Quote for the Day

If we live by faith we shall judge things very differently from the way people do who rely only on the evidence of their senses and so remain unaware of the priceless treasure hidden under appearances. If we know that someone in disguise is really our king we shall behave very differently toward him than will someone who sees only an ordinary man. He will treat him as such. Now, if we see the will of God in the most trifling affairs, in every misfortune, and in every disaster, we shall accept them all with an equal joy, delight and respect. What others fear and flee from, we shall welcome with open doors. The clothing is shabby and mean to the ordinary eye, but we shall respect the royal majesty hidden under it and feel a deepening of our love the more hidden and abject our king is. … Paradoxically, what we cannot experience by our senses stimulates, increases and enriches our faith. The less we see, the more we believe.

— Jean-Pierre de Caussade, Abandonment to Divine Providence

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  • J.Leo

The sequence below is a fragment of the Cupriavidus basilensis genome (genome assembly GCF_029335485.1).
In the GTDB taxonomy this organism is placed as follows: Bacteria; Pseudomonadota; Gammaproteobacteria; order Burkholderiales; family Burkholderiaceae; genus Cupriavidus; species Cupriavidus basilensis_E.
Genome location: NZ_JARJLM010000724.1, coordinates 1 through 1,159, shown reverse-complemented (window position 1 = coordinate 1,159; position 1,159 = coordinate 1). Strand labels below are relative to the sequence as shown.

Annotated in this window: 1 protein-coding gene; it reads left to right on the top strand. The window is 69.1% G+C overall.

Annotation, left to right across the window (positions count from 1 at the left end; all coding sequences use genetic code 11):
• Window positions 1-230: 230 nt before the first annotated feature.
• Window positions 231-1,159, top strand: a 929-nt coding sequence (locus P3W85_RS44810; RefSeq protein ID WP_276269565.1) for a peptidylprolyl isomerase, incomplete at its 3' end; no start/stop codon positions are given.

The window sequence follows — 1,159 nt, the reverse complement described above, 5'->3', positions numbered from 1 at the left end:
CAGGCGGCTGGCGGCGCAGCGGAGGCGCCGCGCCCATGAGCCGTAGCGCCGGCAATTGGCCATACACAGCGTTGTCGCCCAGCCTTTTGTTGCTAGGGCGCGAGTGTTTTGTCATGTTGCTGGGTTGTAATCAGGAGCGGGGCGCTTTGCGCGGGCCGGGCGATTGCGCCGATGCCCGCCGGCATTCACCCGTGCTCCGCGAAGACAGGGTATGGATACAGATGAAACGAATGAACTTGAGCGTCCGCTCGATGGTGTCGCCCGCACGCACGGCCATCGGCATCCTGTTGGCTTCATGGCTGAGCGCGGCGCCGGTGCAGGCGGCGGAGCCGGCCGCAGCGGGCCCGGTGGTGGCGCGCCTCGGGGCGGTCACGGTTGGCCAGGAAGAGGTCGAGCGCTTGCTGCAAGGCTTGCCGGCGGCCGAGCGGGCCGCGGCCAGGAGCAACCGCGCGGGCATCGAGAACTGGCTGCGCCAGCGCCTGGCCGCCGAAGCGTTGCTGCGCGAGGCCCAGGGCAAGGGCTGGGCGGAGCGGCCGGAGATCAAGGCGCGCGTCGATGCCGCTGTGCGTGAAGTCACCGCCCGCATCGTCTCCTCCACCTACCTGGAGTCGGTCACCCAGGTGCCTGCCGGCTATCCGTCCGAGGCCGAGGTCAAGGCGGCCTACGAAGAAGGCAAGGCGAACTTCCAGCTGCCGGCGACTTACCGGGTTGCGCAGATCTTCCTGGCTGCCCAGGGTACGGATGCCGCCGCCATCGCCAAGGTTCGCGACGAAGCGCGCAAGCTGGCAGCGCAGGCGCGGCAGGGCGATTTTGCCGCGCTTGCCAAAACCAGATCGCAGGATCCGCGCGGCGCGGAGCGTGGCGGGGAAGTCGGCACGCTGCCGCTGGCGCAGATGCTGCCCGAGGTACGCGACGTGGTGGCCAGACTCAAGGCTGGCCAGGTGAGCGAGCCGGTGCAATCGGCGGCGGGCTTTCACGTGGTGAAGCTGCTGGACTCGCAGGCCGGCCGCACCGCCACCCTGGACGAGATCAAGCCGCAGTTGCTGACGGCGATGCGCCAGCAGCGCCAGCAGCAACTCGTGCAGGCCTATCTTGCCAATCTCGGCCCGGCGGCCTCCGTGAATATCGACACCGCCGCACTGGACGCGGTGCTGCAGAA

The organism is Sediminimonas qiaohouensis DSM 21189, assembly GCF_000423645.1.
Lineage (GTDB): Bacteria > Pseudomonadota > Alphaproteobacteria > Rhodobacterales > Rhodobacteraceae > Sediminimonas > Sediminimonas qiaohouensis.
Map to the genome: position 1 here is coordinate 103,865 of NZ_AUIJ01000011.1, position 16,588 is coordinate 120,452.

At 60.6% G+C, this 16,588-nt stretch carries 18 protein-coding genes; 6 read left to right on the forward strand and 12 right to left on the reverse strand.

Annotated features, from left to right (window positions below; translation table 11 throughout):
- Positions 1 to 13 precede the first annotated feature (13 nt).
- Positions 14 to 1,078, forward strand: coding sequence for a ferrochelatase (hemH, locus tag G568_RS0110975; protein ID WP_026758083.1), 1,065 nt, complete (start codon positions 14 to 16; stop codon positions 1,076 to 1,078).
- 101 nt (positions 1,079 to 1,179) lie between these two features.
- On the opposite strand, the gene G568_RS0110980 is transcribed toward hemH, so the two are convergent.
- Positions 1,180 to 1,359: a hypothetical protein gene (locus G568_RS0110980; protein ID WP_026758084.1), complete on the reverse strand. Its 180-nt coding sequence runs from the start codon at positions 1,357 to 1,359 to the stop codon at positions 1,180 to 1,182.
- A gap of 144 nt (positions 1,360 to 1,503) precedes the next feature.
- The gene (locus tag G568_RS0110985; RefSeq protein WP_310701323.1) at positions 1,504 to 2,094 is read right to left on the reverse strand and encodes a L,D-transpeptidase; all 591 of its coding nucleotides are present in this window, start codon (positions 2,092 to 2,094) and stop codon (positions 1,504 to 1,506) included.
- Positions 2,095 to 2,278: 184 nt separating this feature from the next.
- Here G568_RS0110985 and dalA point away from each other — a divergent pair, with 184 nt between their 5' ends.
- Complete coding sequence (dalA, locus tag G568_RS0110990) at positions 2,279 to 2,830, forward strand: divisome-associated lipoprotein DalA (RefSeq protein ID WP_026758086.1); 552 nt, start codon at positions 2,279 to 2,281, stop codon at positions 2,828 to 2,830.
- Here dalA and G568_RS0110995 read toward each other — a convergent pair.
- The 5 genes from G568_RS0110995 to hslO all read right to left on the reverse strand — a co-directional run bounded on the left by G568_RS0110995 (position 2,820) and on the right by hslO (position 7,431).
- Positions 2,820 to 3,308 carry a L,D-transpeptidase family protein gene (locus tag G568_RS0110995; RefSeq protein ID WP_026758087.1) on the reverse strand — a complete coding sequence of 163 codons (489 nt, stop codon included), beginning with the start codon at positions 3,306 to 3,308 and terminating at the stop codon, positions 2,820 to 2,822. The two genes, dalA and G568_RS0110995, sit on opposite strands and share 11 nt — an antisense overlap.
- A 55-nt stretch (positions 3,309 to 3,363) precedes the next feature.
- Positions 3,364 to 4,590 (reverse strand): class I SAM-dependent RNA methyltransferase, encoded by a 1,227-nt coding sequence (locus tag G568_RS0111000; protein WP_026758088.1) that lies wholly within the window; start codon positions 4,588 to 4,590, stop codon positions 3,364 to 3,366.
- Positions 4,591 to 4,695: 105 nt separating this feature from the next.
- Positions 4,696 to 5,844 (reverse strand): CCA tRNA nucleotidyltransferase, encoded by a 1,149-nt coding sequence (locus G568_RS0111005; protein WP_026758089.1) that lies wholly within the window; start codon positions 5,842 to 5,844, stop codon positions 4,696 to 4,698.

That makes no sense to me. As a person who is steeped in their senses and accepts only what can be proven, I maintain a very healthy respect for the untold stories that lie beneath the ragged clothing or tough exteriors of those that would hide there circumstance or feelings.

  • http://www.patheos.com/blogs/carlmccolman/ Carl McColman

    Based on what you say, it appears to me that you have more faith than you are willing to admit, even if it is just faith in “truth” or “justice” that transcends mere sensory data. de Caussade’s analogy of the disguised king speaks for itself. A casual conversation about homelessness around the water cooler at work will reveal how some people have faith in the dignity of a homeless person — and others do not. Likewise, a highly spiritually integrated person (who doesn’t have to be a Christian) can be identified by how freely they are capable of responding to even the most unsettling or tragic of circumstances. This is not to say they never suffer or experience pain. But they remain free even in the midst of profound suffering in a way that speaks to a degree of wisdom that eludes most people.


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